March 23, 2015
On International Women’s Day, U of T Engineering launched a new website to support student recruitment. Called “Say Yes to Engineering,” the site works in tandem with Discover Engineering’s existing recruitment initiatives to showcase the incredible opportunities available to engineering applicants if they choose U of T.
Highlighting inspirational role models, clubs and athletic teams, personal stories, information about programs and a look at some of the diverse career options available to engineers, the site is part of a continued Faculty-wide effort to increase female engineering enrollment at U of T and beyond.
“We asked students why they chose U of T Engineering and what barriers they faced when applying,” said Michelle Beaton, associate director, Engineering Student Recruitment & Retention Office. “The new site will be instrumental in breaking down some of those barriers. It shows students what a degree in engineering can truly mean for their careers.”
At 30.6 per cent, female enrolment in first-year programs at U of T Engineering is the highest in Ontario, and among the highest in Canada. Currently, one quarter (25.8 per cent) of the Faculty’s undergraduate population is female, compared to a province-wide average of 19.7 per cent.
“The Say Yes to Engineering website represents one of the many ways the Faculty is fostering a culture of diversity,” said Acting Dean Brenda McCabe. “We want women to see the engineering profession for what it is: a vibrant, innovative field where people solve global challenges. The opportunities for engineers are endless and we need more women to see that potential.”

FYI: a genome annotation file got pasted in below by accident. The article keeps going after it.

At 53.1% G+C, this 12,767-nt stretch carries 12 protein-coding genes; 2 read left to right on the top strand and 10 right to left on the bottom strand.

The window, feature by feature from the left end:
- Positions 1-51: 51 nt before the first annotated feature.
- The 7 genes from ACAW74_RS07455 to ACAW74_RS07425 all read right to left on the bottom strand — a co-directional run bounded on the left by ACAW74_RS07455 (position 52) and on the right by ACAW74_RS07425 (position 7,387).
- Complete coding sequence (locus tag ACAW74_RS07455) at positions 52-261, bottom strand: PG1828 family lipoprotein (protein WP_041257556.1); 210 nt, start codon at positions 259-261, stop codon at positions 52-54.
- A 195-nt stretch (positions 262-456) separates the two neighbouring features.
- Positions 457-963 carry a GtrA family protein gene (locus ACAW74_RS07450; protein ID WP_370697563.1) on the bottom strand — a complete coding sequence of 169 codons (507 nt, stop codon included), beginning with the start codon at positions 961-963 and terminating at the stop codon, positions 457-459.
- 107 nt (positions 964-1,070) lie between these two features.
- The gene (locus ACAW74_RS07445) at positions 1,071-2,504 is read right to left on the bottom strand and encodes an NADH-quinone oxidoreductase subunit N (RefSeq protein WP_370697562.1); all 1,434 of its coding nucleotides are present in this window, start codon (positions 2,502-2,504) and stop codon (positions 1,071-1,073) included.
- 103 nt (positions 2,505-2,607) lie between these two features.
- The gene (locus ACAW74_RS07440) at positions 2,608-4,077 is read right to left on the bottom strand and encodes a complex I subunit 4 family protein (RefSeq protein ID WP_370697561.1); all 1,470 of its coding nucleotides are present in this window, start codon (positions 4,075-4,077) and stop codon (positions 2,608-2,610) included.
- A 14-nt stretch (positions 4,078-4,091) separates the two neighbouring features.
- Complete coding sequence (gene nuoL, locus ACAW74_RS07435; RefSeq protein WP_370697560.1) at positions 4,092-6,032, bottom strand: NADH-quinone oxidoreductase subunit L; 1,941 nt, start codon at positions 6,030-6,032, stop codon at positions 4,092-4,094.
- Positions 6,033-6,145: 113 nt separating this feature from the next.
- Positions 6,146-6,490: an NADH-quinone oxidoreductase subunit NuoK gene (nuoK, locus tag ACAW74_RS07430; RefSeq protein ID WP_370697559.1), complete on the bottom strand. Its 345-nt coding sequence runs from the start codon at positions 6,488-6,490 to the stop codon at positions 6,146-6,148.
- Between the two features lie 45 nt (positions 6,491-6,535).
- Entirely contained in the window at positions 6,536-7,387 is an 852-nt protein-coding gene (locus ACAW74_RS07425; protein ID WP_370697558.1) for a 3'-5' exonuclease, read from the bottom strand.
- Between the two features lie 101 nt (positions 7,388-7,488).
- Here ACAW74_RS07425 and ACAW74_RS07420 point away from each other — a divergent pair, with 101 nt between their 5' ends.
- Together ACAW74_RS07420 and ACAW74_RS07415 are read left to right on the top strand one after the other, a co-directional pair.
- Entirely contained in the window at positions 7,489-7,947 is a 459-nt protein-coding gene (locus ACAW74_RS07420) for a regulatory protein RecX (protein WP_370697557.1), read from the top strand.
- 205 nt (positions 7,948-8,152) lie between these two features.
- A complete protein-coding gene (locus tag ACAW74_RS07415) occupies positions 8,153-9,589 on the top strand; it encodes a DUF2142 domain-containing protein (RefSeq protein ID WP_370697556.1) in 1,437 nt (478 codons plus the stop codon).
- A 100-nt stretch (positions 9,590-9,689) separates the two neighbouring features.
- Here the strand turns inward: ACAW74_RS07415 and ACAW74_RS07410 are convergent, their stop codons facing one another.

The new website is part of a larger strategy to increase female enrolment. Other initiatives include poster campaigns, high school outreach, targeted programs for youth such as U of T Girl Guide Badge Day and Girls Jr. DEEP, and media outreach.
“I wish I had something like this when I was applying to university,” said undergraduate student Chandini Chandrabalan (ECE 1T7), whose favourite part of the website is a series of insightful letters that current students retrospectively wrote to their high school selves.
“It adds a very personal touch and gives students something to relate to,” she said.
“It is remarkable how far we’ve come in encouraging women to pursue engineering, but we still have a long way to go,” said McCabe, who shared that adding that only 11.7 per cent of professional engineers in the country were female in 2013, according to Engineers Canada.
“Showcasing female student, faculty and alumni role models alongside the rich academic environment at U of T Engineering is an important step in growing the number of women who say ‘yes’ to engineering,” she said.